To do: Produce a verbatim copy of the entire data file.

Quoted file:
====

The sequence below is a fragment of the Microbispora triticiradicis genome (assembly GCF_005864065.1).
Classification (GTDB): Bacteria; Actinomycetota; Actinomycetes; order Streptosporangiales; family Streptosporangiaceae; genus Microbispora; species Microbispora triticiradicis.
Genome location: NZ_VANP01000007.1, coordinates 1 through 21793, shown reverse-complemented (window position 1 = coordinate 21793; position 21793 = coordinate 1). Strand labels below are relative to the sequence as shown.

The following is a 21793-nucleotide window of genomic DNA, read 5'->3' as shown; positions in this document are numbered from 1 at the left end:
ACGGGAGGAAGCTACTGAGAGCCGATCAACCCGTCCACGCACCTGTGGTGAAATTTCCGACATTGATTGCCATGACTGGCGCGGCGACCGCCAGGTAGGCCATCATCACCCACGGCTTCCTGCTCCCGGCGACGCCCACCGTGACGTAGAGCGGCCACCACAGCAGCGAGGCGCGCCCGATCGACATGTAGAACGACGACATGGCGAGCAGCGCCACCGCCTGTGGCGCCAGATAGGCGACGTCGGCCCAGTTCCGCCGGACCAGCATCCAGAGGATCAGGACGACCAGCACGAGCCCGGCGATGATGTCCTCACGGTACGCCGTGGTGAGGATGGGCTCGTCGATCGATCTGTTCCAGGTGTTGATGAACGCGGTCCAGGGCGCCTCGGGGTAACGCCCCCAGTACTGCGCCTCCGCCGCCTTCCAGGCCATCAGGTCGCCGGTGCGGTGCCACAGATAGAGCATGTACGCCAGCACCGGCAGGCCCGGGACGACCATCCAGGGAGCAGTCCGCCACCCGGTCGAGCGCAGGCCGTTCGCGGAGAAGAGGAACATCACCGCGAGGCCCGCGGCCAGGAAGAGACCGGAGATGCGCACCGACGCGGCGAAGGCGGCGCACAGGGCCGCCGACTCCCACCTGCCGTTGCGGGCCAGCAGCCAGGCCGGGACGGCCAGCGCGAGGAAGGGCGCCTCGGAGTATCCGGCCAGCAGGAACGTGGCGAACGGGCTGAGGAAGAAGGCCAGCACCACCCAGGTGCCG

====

The sequence below is a fragment of the Microbispora triticiradicis genome (assembly GCF_005864065.1).
Classification (GTDB): Bacteria; Actinomycetota; Actinomycetes; order Streptosporangiales; family Streptosporangiaceae; genus Microbispora; species Microbispora triticiradicis.
Genome location: NZ_VANP01000007.1, coordinates 1 through 21793, shown reverse-complemented (window position 1 = coordinate 21793; position 21793 = coordinate 1). Strand labels below are relative to the sequence as shown.

The following is a 21793-nucleotide window of genomic DNA, read 5'->3' as shown; positions in this document are numbered from 1 at the left end:
ACGGGAGGAAGCTACTGAGAGCCGATCAACCCGTCCACGCACCTGTGGTGAAATTTCCGACATTGATTGCCATGACTGGCGCGGCGACCGCCAGGTAGGCCATCATCACCCACGGCTTCCTGCTCCCGGCGACGCCCACCGTGACGTAGAGCGGCCACCACAGCAGCGAGGCGCGCCCGATCGACATGTAGAACGACGACATGGCGAGCAGCGCCACCGCCTGTGGCGCCAGATAGGCGACGTCGGCCCAGTTCCGCCGGACCAGCATCCAGAGGATCAGGACGACCAGCACGAGCCCGGCGATGATGTCCTCACGGTACGCCGTGGTGAGGATGGGCTCGTCGATCGATCTGTTCCAGGTGTTGATGAACGCGGTCCAGGGCGCCTCGGGGTAACGCCCCCAGTACTGCGCCTCCGCCGCCTTCCAGGCCATCAGGTCGCCGGTGCGGTGCCACAGATAGAGCATGTACGCCAGCACCGGCAGGCCCGGGACGACCATCCAGGGAGCAGTCCGCCACCCGGTCGAGCGCAGGCCGTTCGCGGAGAAGAGGAACATCACCGCGAGGCCCGCGGCCAGGAAGAGACCGGAGATGCGCACCGACGCGGCGAAGGCGGCGCACAGGGCCGCCGACTCCCACCTGCCGTTGCGGGCCAGCAGCCAGGCCGGGACGGCCAGCGCGAGGAAGGGCGCCTCGGAGTATCCGGCCAGCAGGAACGTGGCGAACGGGCTGAGGAAGAAGGCCAGCACCACCCAGGTGCCG